Lead Me Home

<div class="masa-blog-title">Lead Me Home</div>

 

By Melissa Beiser, Israel Teaching Fellows 


If Birthright is the honeymoon (or Taglit for those who don’t call it Birthright), my  current long term Israel program is a combination between marriage and reliving the glory days of college.

 

Tikkun Olam in Action: Support for Pregnant Asylum Seekers

<div class="masa-blog-title">Tikkun Olam in Action: Support for Pregnant Asylum Seekers</div>

 

Julis: Basically the Coolest Place I've Been

<div class="masa-blog-title">Julis: Basically the Coolest Place I've Been</div>

By Michael Dempster, Masa Israel Service Fellows
 
Since the fall, Michael has been teaching a photography and videography class to Druze youth. In late January, the Julis Youth Center hosted an exhibition of his students' photographs.
 

The British Israel Teaching Fellow

<div class="masa-blog-title">The British Israel Teaching Fellow</div>

By Orrie Appell, Masa Israel Teaching Fellows - Ma'ase Olam
 
When applying to become part of the Israel Teaching Fellows programme, way back when, I initially had a very tough decision to make, but Ma’ase Olam made it very easy.
 
Of all the cities offering a place to house me over the next ten months to assist in teaching English and other volunteering projects, Ma’ase Olam took
 

Shpeils and Schnapps: A Pre-Purim Discussion on the custom of drinking, with the Pardes Institute

Shpeils and Schnapps: A Pre-Purim Discussion on the custom of drinking, with the Pardes Institute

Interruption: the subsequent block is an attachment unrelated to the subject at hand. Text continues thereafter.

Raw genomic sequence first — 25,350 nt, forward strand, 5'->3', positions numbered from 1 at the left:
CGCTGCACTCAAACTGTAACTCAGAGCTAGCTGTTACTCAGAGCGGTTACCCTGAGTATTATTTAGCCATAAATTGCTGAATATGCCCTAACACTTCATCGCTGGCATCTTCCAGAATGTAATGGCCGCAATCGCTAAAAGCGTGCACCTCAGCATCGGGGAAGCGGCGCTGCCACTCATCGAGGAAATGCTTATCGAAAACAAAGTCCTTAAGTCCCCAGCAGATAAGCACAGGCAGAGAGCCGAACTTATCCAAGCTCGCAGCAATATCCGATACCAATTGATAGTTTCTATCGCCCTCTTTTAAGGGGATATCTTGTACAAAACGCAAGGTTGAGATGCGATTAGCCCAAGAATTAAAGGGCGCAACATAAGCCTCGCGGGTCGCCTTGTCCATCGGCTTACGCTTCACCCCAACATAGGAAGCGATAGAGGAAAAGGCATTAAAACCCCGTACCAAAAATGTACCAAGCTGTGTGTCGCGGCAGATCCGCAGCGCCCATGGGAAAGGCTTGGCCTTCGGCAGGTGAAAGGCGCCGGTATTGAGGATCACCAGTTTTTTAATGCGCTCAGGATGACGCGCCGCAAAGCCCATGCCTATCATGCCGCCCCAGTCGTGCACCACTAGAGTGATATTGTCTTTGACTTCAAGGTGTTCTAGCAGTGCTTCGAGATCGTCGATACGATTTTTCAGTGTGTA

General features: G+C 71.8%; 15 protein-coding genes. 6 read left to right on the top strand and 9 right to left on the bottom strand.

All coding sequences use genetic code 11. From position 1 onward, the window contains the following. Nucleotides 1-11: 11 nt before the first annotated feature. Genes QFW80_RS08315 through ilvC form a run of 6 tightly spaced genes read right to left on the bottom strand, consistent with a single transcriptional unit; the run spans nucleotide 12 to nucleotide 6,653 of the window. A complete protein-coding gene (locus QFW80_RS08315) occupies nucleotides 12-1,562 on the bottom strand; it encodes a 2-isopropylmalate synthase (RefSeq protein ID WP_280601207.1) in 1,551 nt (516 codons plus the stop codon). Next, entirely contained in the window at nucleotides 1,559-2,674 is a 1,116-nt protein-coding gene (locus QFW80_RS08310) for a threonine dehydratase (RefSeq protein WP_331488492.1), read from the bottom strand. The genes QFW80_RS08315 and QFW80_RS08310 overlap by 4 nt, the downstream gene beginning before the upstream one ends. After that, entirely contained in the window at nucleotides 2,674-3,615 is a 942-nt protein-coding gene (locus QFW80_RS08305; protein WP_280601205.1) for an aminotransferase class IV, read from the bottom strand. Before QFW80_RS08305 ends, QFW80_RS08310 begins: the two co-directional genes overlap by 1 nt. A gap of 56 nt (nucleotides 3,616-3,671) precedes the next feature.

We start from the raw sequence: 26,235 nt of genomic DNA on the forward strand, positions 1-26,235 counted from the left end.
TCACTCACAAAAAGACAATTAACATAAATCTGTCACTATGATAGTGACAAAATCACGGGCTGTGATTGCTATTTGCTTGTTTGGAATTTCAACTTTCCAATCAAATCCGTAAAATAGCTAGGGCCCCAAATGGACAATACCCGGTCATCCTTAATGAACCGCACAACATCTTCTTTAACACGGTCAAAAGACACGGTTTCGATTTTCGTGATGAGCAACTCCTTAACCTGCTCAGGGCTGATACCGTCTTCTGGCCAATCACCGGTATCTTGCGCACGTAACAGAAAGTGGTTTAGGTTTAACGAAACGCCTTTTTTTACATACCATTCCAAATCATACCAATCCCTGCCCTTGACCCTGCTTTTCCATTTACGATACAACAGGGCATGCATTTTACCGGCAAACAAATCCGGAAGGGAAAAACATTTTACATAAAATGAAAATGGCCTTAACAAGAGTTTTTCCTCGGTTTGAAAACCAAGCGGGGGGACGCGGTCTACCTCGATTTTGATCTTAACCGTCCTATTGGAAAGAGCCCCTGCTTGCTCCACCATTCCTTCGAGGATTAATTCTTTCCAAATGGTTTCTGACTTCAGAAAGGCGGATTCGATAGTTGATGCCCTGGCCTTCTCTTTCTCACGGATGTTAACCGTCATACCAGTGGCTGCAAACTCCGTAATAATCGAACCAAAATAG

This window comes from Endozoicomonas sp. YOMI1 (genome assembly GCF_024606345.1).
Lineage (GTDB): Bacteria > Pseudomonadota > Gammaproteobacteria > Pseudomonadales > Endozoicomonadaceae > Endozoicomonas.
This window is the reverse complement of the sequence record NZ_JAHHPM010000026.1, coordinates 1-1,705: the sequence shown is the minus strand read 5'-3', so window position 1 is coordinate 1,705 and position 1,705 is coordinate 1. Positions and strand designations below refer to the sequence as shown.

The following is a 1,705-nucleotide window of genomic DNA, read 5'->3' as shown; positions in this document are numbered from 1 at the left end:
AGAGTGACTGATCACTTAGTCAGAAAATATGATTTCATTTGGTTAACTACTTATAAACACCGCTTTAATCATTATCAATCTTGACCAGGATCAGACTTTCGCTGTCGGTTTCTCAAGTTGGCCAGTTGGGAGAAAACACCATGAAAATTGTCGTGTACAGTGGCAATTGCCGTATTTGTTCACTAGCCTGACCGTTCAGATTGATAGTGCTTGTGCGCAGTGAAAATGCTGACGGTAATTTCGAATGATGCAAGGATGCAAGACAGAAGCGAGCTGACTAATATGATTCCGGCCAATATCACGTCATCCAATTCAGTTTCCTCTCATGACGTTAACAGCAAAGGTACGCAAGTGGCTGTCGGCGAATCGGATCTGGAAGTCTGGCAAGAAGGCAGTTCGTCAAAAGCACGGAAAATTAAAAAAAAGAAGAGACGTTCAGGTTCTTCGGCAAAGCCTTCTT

February 12, 2013 - 19:30

Coffee Bean and Tea LeafNew York, NY  - 

Join Pardes' Yaffa Epstein for coffee and a discussion on "Pour me another" - The famous tale of the Murderous Purim Seudah (Festive meal). 
 Pick up coffee upstairs and join us downstairs for pastries! All Masa Israel alumni are invited but space is limited to 35 people. RSVP here.

Direction - A Poem

<div class="masa-blog-title">Direction - A Poem </div>

By Benson Ansell, Yahel Social Change

 

Direction

 

So Yahel has traveled North,

Guided on our journey forth,

 

Zoom Israel Graduation Speech

<div class="masa-blog-title">Zoom Israel Graduation Speech</div>

By Elisabeth Hacker, Israel Teaching Fellows - Israel Pathways
 
When I was preparing to write this speech, I decided to do a quick Rabbi Google search for attention grabbers.
 

The Common Bond / Erica Mitchell, Yahel Social Change Program Participant

<div class="masa-blog-title">The Common Bond / Erica Mitchell, Yahel Social Change Program Participant</div>

 
After graduating from college, I wanted to take at least one year off before deciding on a career. I wanted to experience something new and different and also wished to be of service and give back. I looked into programs from Africa to India, when I came across something that stood out. But, it was located in Israel.  To me, Israel meant Zionist Judaism.
 

Estee Gabel

Estee Gabel

Israel Teaching Fellows
Estee Gabel is an Israel Teaching Fellow at the Ben Gurion Elementary school in Rehovot, Israel. Ma’ase Olam’s Israel Teaching Fellows is a joint 10-month service-learning program for college graduates and Israelis ages 21-30 where fellows volunteer as English teachers’ aides in an elementary or middle school in Rehovot. Estee works with 3rd-6th graders, helping to make English interesting, and exposing the students to a native speaker.